Thus, one may reject a claim because one thinks that the claim is false – one denies the claim. But one may reject the claim for other reasons. The Sanders/Warren case brings this into sharp relief: assuming both Sanders and Warren were telling the truth, what Warren did was to reject Sanders’ claim because of its implications (or implicatures, again using Grice's terminology).

There are other reasons different from falsity for rejecting a claim. A prominent one is when one rejects a claim because it is not supported by the evidence.Footnote 1 A classic case of this sort concerns debate about the existence of God. Imagine the religious person saying that there is a God. The atheist will want to deny the claim: they think it's false that there is a God. The case of the agnostic, however, is different. The agnostic typically thinks that there isn't enough evidence for the existence of God and therefore rejects the claim that there is a God. However, the agnostic does not want to deny that there is a God, since they think that there isn't enough evidence against the existence of God either. Again, we have a clear analogy with the insurance case: the insurance company may reject a claim because the documentation provided is not sufficient for the claim to be accepted. Instead of denying the claim, the insurance company may ask for further evidence that the expense has been incurred.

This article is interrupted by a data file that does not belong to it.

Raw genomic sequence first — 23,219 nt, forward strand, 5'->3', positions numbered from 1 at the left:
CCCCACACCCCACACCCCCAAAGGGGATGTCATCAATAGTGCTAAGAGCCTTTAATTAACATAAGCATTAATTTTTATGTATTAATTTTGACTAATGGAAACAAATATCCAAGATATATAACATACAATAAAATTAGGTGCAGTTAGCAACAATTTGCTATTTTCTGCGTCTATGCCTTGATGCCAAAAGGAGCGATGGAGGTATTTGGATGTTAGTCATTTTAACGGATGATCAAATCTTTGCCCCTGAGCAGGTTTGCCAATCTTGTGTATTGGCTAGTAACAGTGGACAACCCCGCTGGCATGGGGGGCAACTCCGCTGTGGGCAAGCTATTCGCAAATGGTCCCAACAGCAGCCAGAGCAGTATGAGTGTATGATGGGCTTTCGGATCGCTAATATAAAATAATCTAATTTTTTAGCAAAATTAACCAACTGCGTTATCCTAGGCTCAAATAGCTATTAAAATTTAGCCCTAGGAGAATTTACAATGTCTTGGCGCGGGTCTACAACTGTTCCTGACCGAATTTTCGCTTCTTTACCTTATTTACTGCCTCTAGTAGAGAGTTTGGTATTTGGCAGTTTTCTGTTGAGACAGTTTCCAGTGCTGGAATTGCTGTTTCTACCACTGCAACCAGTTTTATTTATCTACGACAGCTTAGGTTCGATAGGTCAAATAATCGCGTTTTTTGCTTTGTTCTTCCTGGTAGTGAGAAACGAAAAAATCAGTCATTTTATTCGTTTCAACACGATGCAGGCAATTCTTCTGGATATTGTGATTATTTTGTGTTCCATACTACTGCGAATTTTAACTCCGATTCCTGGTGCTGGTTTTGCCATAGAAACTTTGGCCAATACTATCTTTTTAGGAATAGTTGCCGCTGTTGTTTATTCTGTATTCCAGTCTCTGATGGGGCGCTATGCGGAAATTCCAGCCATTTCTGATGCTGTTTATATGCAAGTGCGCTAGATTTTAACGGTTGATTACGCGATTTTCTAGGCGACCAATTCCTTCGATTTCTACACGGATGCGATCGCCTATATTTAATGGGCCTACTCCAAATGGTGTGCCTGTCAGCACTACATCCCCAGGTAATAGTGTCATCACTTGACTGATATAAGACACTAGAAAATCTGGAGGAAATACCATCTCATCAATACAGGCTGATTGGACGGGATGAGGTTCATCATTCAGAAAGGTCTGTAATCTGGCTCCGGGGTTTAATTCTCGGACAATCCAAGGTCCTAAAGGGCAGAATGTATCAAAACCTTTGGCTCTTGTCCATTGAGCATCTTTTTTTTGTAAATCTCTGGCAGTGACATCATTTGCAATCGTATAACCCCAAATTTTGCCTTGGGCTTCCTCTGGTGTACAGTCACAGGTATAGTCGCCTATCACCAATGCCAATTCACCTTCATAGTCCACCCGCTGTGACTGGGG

The foregoing observations shed light on the various forms that disagreement can take. On a naïve picture, disagreement can only arise when one party thinks that a certain claim is true while the other party thinks that the claim is not true. However, paying close attention to the dynamics of making a claim – what the philosophers call assertion – and rejection shows that this picture is too simple. There can indeed be disagreement of the kind adumbrated, but there often occur disagreements of a different kind: one may disagree not because one thinks that what the other party said is false, but because one thinks that it is inappropriate in some other way, such as having undesirable implications or not being adequately supported by evidence.Footnote 2


1 For more cases, see Incurvati and Schlöder (Reference Incurvati and Schlöder2017).

2 This work has received funding from the European Research Council (ERC) under the European Union's Horizon 2020 research and innovation programme (grant agreement No. 758540) within the project From the Expression of Disagreement to New Foundations for Expressivist Semantics.


Grice, P. (1975) ‘Logic and Conversation’, in Davidson, D. and Harman, G. (eds.) The Logic of Grammar (Encino, CA: Dickenson), 6475.Google Scholar
Incurvati, L. and Schlöder, J. (2017) ‘Weak Rejection’, Australasian Journal of Philosophy 95: 741–60.CrossRefGoogle Scholar